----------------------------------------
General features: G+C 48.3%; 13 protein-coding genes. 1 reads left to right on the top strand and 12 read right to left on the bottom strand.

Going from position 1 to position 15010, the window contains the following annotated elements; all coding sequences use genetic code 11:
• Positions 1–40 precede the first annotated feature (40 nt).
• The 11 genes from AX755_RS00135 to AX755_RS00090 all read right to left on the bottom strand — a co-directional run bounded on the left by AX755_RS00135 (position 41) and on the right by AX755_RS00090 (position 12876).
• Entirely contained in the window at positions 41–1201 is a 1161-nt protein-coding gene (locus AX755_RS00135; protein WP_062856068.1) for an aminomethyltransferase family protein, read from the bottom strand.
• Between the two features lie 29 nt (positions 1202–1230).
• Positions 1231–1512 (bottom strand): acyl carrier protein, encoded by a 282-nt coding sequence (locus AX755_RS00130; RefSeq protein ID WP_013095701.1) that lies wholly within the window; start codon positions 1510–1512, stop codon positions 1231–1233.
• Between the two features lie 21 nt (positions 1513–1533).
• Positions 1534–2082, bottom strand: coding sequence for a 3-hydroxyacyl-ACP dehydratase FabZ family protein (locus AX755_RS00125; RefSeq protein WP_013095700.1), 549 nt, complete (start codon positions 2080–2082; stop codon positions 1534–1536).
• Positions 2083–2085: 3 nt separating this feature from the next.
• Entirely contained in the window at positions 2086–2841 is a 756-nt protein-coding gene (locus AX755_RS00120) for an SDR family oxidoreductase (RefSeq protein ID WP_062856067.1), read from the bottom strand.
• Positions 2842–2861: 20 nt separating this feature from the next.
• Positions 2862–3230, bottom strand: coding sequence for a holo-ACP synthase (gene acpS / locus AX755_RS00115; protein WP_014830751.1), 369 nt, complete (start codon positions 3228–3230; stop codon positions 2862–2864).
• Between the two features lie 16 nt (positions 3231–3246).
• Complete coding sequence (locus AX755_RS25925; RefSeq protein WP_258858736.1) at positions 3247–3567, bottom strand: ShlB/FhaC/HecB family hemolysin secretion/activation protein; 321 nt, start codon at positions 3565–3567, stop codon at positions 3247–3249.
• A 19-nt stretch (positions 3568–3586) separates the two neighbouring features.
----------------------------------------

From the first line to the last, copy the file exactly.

General features: G+C 48.3%; 13 protein-coding genes. 1 reads left to right on the top strand and 12 read right to left on the bottom strand.

Going from position 1 to position 15010, the window contains the following annotated elements; all coding sequences use genetic code 11:
• Positions 1–40 precede the first annotated feature (40 nt).
• The 11 genes from AX755_RS00135 to AX755_RS00090 all read right to left on the bottom strand — a co-directional run bounded on the left by AX755_RS00135 (position 41) and on the right by AX755_RS00090 (position 12876).
• Entirely contained in the window at positions 41–1201 is a 1161-nt protein-coding gene (locus AX755_RS00135; protein WP_062856068.1) for an aminomethyltransferase family protein, read from the bottom strand.
• Between the two features lie 29 nt (positions 1202–1230).
• Positions 1231–1512 (bottom strand): acyl carrier protein, encoded by a 282-nt coding sequence (locus AX755_RS00130; RefSeq protein ID WP_013095701.1) that lies wholly within the window; start codon positions 1510–1512, stop codon positions 1231–1233.
• Between the two features lie 21 nt (positions 1513–1533).
• Positions 1534–2082, bottom strand: coding sequence for a 3-hydroxyacyl-ACP dehydratase FabZ family protein (locus AX755_RS00125; RefSeq protein WP_013095700.1), 549 nt, complete (start codon positions 2080–2082; stop codon positions 1534–1536).
• Positions 2083–2085: 3 nt separating this feature from the next.
• Entirely contained in the window at positions 2086–2841 is a 756-nt protein-coding gene (locus AX755_RS00120) for an SDR family oxidoreductase (RefSeq protein ID WP_062856067.1), read from the bottom strand.
• Positions 2842–2861: 20 nt separating this feature from the next.
• Positions 2862–3230, bottom strand: coding sequence for a holo-ACP synthase (gene acpS / locus AX755_RS00115; protein WP_014830751.1), 369 nt, complete (start codon positions 3228–3230; stop codon positions 2862–2864).
• Between the two features lie 16 nt (positions 3231–3246).
• Complete coding sequence (locus AX755_RS25925; RefSeq protein WP_258858736.1) at positions 3247–3567, bottom strand: ShlB/FhaC/HecB family hemolysin secretion/activation protein; 321 nt, start codon at positions 3565–3567, stop codon at positions 3247–3249.
• A 19-nt stretch (positions 3568–3586) separates the two neighbouring features.